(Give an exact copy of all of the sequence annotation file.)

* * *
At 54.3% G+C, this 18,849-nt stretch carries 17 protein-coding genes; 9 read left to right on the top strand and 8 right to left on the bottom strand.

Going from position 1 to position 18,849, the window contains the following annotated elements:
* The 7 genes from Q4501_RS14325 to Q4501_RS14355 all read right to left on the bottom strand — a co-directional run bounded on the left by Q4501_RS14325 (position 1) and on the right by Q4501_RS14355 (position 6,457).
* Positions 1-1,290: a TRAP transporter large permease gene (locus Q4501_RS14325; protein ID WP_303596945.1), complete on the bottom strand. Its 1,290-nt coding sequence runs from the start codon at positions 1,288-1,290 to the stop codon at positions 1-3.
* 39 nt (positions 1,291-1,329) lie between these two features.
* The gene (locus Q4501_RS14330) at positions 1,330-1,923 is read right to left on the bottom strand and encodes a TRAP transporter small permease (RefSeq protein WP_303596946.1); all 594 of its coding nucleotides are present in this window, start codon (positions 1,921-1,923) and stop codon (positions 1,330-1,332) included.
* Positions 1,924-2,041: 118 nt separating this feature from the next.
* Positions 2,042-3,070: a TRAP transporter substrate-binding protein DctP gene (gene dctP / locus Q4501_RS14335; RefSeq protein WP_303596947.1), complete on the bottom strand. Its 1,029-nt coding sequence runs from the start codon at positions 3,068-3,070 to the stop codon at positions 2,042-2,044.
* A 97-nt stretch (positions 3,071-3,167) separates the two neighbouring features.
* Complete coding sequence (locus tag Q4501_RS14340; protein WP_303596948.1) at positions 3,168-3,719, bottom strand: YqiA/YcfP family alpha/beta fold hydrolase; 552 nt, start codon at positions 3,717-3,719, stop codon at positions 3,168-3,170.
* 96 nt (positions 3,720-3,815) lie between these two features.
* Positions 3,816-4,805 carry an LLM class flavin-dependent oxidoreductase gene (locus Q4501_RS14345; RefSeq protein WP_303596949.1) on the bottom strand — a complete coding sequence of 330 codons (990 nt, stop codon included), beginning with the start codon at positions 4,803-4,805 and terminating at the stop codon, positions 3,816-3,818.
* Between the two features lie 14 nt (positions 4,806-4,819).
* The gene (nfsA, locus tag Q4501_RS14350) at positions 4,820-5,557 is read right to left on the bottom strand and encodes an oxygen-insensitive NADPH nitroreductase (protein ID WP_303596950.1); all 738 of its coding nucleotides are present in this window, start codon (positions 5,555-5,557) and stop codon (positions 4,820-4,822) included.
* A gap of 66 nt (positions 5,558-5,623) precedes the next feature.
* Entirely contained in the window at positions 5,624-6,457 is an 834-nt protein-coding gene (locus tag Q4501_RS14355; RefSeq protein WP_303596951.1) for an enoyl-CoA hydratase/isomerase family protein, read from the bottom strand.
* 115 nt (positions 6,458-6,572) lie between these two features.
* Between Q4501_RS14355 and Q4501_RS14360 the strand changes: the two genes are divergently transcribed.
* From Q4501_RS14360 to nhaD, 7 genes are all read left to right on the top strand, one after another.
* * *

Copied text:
At 54.3% G+C, this 18,849-nt stretch carries 17 protein-coding genes; 9 read left to right on the top strand and 8 right to left on the bottom strand.

Going from position 1 to position 18,849, the window contains the following annotated elements:
* The 7 genes from Q4501_RS14325 to Q4501_RS14355 all read right to left on the bottom strand — a co-directional run bounded on the left by Q4501_RS14325 (position 1) and on the right by Q4501_RS14355 (position 6,457).
* Positions 1-1,290: a TRAP transporter large permease gene (locus Q4501_RS14325; protein ID WP_303596945.1), complete on the bottom strand. Its 1,290-nt coding sequence runs from the start codon at positions 1,288-1,290 to the stop codon at positions 1-3.
* 39 nt (positions 1,291-1,329) lie between these two features.
* The gene (locus Q4501_RS14330) at positions 1,330-1,923 is read right to left on the bottom strand and encodes a TRAP transporter small permease (RefSeq protein WP_303596946.1); all 594 of its coding nucleotides are present in this window, start codon (positions 1,921-1,923) and stop codon (positions 1,330-1,332) included.
* Positions 1,924-2,041: 118 nt separating this feature from the next.
* Positions 2,042-3,070: a TRAP transporter substrate-binding protein DctP gene (gene dctP / locus Q4501_RS14335; RefSeq protein WP_303596947.1), complete on the bottom strand. Its 1,029-nt coding sequence runs from the start codon at positions 3,068-3,070 to the stop codon at positions 2,042-2,044.
* A 97-nt stretch (positions 3,071-3,167) separates the two neighbouring features.
* Complete coding sequence (locus tag Q4501_RS14340; protein WP_303596948.1) at positions 3,168-3,719, bottom strand: YqiA/YcfP family alpha/beta fold hydrolase; 552 nt, start codon at positions 3,717-3,719, stop codon at positions 3,168-3,170.
* 96 nt (positions 3,720-3,815) lie between these two features.
* Positions 3,816-4,805 carry an LLM class flavin-dependent oxidoreductase gene (locus Q4501_RS14345; RefSeq protein WP_303596949.1) on the bottom strand — a complete coding sequence of 330 codons (990 nt, stop codon included), beginning with the start codon at positions 4,803-4,805 and terminating at the stop codon, positions 3,816-3,818.
* Between the two features lie 14 nt (positions 4,806-4,819).
* The gene (nfsA, locus tag Q4501_RS14350) at positions 4,820-5,557 is read right to left on the bottom strand and encodes an oxygen-insensitive NADPH nitroreductase (protein ID WP_303596950.1); all 738 of its coding nucleotides are present in this window, start codon (positions 5,555-5,557) and stop codon (positions 4,820-4,822) included.
* A gap of 66 nt (positions 5,558-5,623) precedes the next feature.
* Entirely contained in the window at positions 5,624-6,457 is an 834-nt protein-coding gene (locus tag Q4501_RS14355; RefSeq protein WP_303596951.1) for an enoyl-CoA hydratase/isomerase family protein, read from the bottom strand.
* 115 nt (positions 6,458-6,572) lie between these two features.
* Between Q4501_RS14355 and Q4501_RS14360 the strand changes: the two genes are divergently transcribed.
* From Q4501_RS14360 to nhaD, 7 genes are all read left to right on the top strand, one after another.